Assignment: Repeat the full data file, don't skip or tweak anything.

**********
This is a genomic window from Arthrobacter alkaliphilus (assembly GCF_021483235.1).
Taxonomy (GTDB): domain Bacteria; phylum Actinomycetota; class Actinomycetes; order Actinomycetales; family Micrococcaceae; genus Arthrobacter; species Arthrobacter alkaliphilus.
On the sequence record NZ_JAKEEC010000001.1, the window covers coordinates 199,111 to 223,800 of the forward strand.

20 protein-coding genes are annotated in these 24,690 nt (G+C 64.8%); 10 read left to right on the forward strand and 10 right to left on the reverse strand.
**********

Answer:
This is a genomic window from Arthrobacter alkaliphilus (assembly GCF_021483235.1).
Taxonomy (GTDB): domain Bacteria; phylum Actinomycetota; class Actinomycetes; order Actinomycetales; family Micrococcaceae; genus Arthrobacter; species Arthrobacter alkaliphilus.
On the sequence record NZ_JAKEEC010000001.1, the window covers coordinates 199,111 to 223,800 of the forward strand.

20 protein-coding genes are annotated in these 24,690 nt (G+C 64.8%); 10 read left to right on the forward strand and 10 right to left on the reverse strand.